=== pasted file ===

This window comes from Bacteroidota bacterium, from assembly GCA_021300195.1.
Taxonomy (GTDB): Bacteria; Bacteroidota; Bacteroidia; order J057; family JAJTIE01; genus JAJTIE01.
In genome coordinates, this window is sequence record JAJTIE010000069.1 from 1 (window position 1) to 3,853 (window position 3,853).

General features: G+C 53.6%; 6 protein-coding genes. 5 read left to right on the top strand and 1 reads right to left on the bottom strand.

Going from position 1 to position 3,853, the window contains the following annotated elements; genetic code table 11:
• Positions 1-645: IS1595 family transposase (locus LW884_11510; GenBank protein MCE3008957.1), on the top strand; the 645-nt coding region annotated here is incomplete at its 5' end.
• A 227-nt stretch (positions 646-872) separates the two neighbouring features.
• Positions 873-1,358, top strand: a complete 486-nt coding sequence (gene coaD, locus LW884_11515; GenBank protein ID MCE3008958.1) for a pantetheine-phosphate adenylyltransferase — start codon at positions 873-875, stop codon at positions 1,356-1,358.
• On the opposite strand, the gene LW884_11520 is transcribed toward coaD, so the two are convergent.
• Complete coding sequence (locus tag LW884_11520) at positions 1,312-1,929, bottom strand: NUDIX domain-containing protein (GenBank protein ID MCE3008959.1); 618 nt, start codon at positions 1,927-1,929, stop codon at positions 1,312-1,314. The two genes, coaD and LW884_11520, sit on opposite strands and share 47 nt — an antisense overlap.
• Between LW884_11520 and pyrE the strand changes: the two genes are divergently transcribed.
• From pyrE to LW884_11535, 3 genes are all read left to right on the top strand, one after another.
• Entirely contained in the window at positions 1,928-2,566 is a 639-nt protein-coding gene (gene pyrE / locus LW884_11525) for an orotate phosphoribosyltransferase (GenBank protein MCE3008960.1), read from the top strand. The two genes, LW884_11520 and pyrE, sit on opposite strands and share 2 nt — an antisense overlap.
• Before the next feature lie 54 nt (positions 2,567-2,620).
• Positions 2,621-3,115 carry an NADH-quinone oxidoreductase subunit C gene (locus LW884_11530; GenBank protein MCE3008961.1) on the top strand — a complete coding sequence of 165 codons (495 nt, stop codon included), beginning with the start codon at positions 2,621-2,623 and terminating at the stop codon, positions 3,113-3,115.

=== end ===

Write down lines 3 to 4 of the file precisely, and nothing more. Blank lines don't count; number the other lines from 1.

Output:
In genome coordinates, this window is sequence record JAJTIE010000069.1 from 1 (window position 1) to 3,853 (window position 3,853).

General features: G+C 53.6%; 6 protein-coding genes. 5 read left to right on the top strand and 1 reads right to left on the bottom strand.